This is a classic Goon tactic. In EVE the Goons are dominant professionals of aggressive propangandising and recruitment. Like many groups, they treat their rookies like horrible little princesses, promising huge sums of money to get started and free implants and ships that would be unaffordable to a regular, unaffiliated newbie. Their most famous propaganda campaigns actively boast about their swarmlike numbers and suicidal techniques. In H1Z1, the same applies, to the extent that TheMittani.com has partnered with the devs to create special loot for Imperium members, including a machete engraved with their leaders famous slogan: “His Regards”.

But why did Mittens choose this of all games? H1Z1 is regarded by many as a poor man’s DayZ. A too-late entrance by Sony into the zombie survival genre. What attracted EVE’s khan of khans to this game in the first place?

“From what I understand of it,” says Spanks, “Mittani and John Smedley are friends [John Smedley is the former head of Daybreak, the studio making H1Z1]… and John is an EVE: Online player himself – he wanted to see what a large successful organisation from EVE Online could do in his sandbox. And a deal was struck. We were given skin packs and we were given a private whitelist server and told ‘come and beta his game’… help show them where the flaws were. Because if there was a flaw a Goon was gonna find it, right?”

So it was as much a business decision as anything. Daybreak and TheMittani.com have partnered to send Goons in, effectively acting as testers (I would later ask The Mittani himself about the exact nature of this deal. “We can’t really go into any business details,” he said. “Boring but expected reply”)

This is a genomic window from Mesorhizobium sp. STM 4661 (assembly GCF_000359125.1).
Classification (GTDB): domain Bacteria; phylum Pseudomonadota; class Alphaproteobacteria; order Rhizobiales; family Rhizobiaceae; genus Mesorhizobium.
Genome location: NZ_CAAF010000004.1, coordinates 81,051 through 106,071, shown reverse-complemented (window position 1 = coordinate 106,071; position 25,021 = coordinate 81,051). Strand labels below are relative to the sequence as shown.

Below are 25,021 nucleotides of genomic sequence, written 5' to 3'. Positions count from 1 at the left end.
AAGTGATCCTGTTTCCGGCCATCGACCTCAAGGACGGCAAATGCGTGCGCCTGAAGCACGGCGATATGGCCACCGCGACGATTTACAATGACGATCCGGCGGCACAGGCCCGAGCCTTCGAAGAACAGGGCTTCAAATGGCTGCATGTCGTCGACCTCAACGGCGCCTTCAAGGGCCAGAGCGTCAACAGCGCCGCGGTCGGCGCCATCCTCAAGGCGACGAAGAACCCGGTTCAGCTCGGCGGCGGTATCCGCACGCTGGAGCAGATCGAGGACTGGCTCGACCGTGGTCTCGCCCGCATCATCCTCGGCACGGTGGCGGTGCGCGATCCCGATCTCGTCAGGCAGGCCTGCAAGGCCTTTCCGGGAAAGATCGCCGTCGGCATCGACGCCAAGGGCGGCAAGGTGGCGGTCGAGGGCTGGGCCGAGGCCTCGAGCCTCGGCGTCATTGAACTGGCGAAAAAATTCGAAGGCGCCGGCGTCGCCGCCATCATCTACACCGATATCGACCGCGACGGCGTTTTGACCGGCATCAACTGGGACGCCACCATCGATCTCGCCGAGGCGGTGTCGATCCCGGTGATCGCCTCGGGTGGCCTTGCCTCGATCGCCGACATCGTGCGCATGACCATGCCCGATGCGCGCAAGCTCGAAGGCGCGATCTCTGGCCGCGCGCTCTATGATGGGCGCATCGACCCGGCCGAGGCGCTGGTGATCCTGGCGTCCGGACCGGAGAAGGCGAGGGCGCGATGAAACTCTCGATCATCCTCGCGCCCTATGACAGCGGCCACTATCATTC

It’s time to meet the Commander. But the map of H1Z1 is vast. I spend a ridiculous few minutes spamming the “/respawn” command over and over again, watching myself die and respawn in random locations. I am looking for co-ordinates close to Spanks. This respawn method is used so often by the Commander that he has hot-keyed it to a button on his mouse. He kills himself that much.

Finally, I appear at a spawn point where we can meet, a forested hillside. After a few minutes the man himself finally appears at the bottom of the hill. Emerging from the fog.

He’s here to take me to the Wake Hills settlement, where there’s been an incident. Some intruders have been killed by the two Goons posted there: a player called Angel, and another called Changers, both ranked as ‘squad leaders’ of the Imperium.

On our way, the Commander teaches me to make a bow by shredding my trousers and combining the cloth with some tree branches. H1Z1 has a somewhat obtuse click ‘n’ drag crafting menu. But we soon have a bow each and some arrows. Both the Commander and I are now standing in our underwear. Neither of us mentions this.